With recent increases in average life span, a very real, very imminent problem has been created in the healthcare industry: how do we treat a disproportionately large portion of the population that has now aged into infirmity? Can we treat aging baby boomers effectively without draining healthcare resources (both human labor and raw materials) or failing to treat individual patients adequately? A large part of the answer may lie in educating the public about preventive lifestyles. Poor health in baby boomers, for example, is often a result of lifestyle choices. Some of the most common conditions are largely preventable simply by changing the way one lives: Type-II (adult onset) diabetes, obesity, heart disease, high blood pressure, cancer, and other illnesses. Though cancer and heart problems often have pronounced genetic factors as well, taking steps to live a preventive lifestyle can minimize one’s chances of developing these conditions while simultaneously maximizing quality of life.
Promoting preventive lifestyles also has massive financial ramifications for the healthcare industry. The Affordable Care Act, passed in 2010, was designed to provide access to healthcare services to a greater portion of Americans by mandating that all employers with 50 or more full-time employees must provide health insurance to their full-time staff. Due to this requirement, many employers are understandably anxious that their profit margins may be reduced to cover their obligations to their employees. One possible solution may be to institute company-wide policies requiring certain physical standards among employees: healthy body weight or body mass index, replacing snack machines with healthier alternatives, etc. Similar possibilities have already been implemented in countries like Japan, where it is common practice for office employees to participate in several short daily exercise periods. Long-term benefits include fighting obesity and overwhelming healthcare expenses, while short-term benefits mean that employees are more alert and less prone to injury from prolonged periods of inactivity.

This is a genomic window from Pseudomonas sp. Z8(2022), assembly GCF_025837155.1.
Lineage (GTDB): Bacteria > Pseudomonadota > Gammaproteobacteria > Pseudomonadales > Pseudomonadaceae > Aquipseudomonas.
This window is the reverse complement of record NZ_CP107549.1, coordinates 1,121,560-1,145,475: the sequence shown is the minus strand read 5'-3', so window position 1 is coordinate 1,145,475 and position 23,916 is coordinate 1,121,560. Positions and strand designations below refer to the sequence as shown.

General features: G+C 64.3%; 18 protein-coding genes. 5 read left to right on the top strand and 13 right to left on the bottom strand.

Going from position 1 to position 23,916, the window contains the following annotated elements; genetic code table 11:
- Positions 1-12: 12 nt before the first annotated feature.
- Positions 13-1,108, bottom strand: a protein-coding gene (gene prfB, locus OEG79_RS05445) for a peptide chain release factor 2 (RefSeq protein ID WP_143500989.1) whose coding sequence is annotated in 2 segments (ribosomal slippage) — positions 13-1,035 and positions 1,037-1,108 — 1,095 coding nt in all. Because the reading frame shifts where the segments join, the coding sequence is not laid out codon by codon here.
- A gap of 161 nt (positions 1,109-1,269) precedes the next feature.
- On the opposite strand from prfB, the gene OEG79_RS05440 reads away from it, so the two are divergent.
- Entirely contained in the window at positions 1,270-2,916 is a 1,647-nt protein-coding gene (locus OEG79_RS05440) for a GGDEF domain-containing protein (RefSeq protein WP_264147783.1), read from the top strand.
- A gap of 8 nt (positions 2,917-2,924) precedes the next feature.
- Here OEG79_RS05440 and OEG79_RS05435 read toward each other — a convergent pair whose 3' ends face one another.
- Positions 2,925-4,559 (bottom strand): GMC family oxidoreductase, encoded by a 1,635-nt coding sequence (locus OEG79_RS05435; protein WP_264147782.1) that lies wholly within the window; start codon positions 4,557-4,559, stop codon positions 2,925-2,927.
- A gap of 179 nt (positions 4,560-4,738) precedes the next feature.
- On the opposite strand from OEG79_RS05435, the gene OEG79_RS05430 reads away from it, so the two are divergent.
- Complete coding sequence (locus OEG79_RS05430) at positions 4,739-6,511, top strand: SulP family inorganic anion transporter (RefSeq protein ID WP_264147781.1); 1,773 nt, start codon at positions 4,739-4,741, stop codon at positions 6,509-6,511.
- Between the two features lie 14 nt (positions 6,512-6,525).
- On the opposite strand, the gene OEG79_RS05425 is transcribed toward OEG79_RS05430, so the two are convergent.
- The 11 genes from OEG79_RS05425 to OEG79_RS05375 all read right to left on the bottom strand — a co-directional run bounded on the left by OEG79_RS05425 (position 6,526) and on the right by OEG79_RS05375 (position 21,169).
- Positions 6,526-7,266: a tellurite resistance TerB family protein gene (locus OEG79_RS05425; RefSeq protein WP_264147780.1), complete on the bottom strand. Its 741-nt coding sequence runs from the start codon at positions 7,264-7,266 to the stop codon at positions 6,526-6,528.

You may ask: what is a preventive lifestyle, exactly?
Primarily, a preventive lifestyle refers to a person’s daily choices in routine activities: healthy dieting, proper weight management, and exercise. Cutting back on sugary or highly processed foods in favor of more vegetables, fruits, and grains can lower high blood pressure and allow patients to maintain a healthier weight. Proper dieting reduces strain on the body’s joints, which is particularly important for individuals as the cartilage in their joints begins to naturally degrade. The incidence for extremely costly surgeries (hip or knee replacement, for example) is then greatly reduced, as repetitive motion like walking or stooping causes much less damage when an individual is not carrying around extra weight. With the passage of the Affordable Care Act, more and more companies may begin to institute policies that require their employees to follow certain nutritional, exercise, and weight guidelines, with the end goal being to reduce expenses in the healthcare industry.